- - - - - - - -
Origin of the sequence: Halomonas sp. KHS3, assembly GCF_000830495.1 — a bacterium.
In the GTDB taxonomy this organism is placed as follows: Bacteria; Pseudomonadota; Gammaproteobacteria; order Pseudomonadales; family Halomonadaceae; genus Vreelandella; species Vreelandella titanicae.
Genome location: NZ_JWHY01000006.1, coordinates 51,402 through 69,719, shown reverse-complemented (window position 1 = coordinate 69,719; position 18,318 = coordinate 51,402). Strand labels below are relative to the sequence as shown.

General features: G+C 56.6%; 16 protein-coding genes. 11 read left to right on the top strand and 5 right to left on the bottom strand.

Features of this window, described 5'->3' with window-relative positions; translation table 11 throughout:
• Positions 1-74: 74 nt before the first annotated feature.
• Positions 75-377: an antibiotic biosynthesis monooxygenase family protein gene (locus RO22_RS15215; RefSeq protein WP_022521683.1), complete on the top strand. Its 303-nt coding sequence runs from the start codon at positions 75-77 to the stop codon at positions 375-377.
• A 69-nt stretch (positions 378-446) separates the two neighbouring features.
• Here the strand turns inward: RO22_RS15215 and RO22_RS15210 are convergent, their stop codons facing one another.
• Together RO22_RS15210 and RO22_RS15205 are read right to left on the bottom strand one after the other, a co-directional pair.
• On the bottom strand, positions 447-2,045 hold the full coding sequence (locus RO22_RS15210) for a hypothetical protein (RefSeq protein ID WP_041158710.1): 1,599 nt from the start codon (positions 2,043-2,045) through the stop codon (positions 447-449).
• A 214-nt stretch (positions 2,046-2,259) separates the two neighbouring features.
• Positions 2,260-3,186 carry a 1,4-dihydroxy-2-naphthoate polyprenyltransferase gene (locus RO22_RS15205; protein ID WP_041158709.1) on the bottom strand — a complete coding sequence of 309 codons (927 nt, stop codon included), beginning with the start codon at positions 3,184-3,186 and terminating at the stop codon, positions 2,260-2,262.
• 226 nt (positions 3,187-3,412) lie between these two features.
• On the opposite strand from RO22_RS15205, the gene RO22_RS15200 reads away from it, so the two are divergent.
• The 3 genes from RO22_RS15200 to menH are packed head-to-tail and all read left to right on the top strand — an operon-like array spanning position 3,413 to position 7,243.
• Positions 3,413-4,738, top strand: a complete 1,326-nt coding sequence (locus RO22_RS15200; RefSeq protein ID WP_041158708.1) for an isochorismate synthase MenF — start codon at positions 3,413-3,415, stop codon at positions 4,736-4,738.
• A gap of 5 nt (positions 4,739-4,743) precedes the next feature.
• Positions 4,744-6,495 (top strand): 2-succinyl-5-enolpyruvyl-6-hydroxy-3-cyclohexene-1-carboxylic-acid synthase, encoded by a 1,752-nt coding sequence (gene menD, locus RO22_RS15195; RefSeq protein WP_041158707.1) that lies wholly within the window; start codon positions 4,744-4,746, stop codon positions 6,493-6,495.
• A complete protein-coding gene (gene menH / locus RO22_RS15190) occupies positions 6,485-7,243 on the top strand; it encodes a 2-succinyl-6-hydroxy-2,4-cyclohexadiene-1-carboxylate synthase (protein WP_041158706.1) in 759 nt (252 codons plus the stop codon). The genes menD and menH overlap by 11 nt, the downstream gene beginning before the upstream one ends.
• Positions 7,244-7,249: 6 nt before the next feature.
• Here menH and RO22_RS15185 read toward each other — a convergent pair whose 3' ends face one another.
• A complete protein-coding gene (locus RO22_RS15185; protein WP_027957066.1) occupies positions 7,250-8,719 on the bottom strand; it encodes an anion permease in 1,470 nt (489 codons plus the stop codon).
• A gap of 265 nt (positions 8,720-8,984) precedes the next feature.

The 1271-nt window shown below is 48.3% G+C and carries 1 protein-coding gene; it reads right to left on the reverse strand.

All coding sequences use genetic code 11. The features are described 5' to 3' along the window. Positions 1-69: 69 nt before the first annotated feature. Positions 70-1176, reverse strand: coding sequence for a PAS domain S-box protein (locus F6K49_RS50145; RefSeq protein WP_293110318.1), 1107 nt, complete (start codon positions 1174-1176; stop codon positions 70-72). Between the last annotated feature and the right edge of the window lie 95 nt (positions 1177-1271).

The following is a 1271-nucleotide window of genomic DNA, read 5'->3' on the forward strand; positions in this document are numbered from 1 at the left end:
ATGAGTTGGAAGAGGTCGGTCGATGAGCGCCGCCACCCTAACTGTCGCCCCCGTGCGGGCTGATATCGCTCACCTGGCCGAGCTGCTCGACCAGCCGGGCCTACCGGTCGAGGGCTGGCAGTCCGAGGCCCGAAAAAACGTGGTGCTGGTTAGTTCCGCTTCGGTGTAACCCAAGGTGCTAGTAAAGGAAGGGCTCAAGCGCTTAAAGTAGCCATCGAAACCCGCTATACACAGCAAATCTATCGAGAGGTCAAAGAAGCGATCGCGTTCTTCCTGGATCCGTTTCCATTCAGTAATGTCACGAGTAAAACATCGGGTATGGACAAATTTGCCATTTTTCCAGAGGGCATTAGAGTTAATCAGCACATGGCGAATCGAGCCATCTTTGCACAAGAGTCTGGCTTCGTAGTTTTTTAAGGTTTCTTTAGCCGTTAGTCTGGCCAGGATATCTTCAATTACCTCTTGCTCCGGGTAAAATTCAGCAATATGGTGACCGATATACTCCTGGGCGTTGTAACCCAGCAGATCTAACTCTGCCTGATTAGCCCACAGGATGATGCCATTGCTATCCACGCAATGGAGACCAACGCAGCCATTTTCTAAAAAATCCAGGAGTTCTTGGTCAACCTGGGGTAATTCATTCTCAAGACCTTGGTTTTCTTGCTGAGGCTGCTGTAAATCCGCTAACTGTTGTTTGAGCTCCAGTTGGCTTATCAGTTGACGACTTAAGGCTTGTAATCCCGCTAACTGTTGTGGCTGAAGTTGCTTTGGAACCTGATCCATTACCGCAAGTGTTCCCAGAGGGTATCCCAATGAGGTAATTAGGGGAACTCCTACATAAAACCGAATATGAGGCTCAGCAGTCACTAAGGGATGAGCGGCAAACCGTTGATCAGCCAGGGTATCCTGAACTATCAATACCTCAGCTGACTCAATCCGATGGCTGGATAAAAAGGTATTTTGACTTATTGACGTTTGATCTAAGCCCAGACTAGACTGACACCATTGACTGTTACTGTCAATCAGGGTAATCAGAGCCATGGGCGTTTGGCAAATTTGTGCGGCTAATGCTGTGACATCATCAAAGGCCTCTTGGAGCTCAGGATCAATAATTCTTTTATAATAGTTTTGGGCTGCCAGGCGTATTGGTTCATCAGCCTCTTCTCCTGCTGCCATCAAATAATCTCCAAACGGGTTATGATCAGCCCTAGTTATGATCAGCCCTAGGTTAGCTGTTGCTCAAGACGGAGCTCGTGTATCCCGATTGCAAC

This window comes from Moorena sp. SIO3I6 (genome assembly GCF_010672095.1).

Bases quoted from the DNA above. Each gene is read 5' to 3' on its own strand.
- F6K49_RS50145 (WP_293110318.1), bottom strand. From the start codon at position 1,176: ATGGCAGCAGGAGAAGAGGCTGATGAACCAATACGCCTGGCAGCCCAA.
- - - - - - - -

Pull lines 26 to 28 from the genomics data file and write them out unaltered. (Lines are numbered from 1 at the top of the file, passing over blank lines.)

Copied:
All coding sequences use genetic code 11. The features are described 5' to 3' along the window. Positions 1-69: 69 nt before the first annotated feature. Positions 70-1176, reverse strand: coding sequence for a PAS domain S-box protein (locus F6K49_RS50145; RefSeq protein WP_293110318.1), 1107 nt, complete (start codon positions 1174-1176; stop codon positions 70-72). Between the last annotated feature and the right edge of the window lie 95 nt (positions 1177-1271).

The following is a 1271-nucleotide window of genomic DNA, read 5'->3' on the forward strand; positions in this document are numbered from 1 at the left end:
ATGAGTTGGAAGAGGTCGGTCGATGAGCGCCGCCACCCTAACTGTCGCCCCCGTGCGGGCTGATATCGCTCACCTGGCCGAGCTGCTCGACCAGCCGGGCCTACCGGTCGAGGGCTGGCAGTCCGAGGCCCGAAAAAACGTGGTGCTGGTTAGTTCCGCTTCGGTGTAACCCAAGGTGCTAGTAAAGGAAGGGCTCAAGCGCTTAAAGTAGCCATCGAAACCCGCTATACACAGCAAATCTATCGAGAGGTCAAAGAAGCGATCGCGTTCTTCCTGGATCCGTTTCCATTCAGTAATGTCACGAGTAAAACATCGGGTATGGACAAATTTGCCATTTTTCCAGAGGGCATTAGAGTTAATCAGCACATGGCGAATCGAGCCATCTTTGCACAAGAGTCTGGCTTCGTAGTTTTTTAAGGTTTCTTTAGCCGTTAGTCTGGCCAGGATATCTTCAATTACCTCTTGCTCCGGGTAAAATTCAGCAATATGGTGACCGATATACTCCTGGGCGTTGTAACCCAGCAGATCTAACTCTGCCTGATTAGCCCACAGGATGATGCCATTGCTATCCACGCAATGGAGACCAACGCAGCCATTTTCTAAAAAATCCAGGAGTTCTTGGTCAACCTGGGGTAATTCATTCTCAAGACCTTGGTTTTCTTGCTGAGGCTGCTGTAAATCCGCTAACTGTTGTTTGAGCTCCAGTTGGCTTATCAGTTGACGACTTAAGGCTTGTAATCCCGCTAACTGTTGTGGCTGAAGTTGCTTTGGAACCTGATCCATTACCGCAAGTGTTCCCAGAGGGTATCCCAATGAGGTAATTAGGGGAACTCCTACATAAAACCGAATATGAGGCTCAGCAGTCACTAAGGGATGAGCGGCAAACCGTTGATCAGCCAGGGTATCCTGAACTATCAATACCTCAGCTGACTCAATCCGATGGCTGGATAAAAAGGTATTTTGACTTATTGACGTTTGATCTAAGCCCAGACTAGACTGACACCATTGACTGTTACTGTCAATCAGGGTAATCAGAGCCATGGGCGTTTGGCAAATTTGTGCGGCTAATGCTGTGACATCATCAAAGGCCTCTTGGAGCTCAGGATCAATAATTCTTTTATAATAGTTTTGGGCTGCCAGGCGTATTGGTTCATCAGCCTCTTCTCCTGCTGCCATCAAATAATCTCCAAACGGGTTATGATCAGCCCTAGTTATGATCAGCCCTAGGTTAGCTGTTGCTCAAGACGGAGCTCGTGTATCCCGATTGCAAC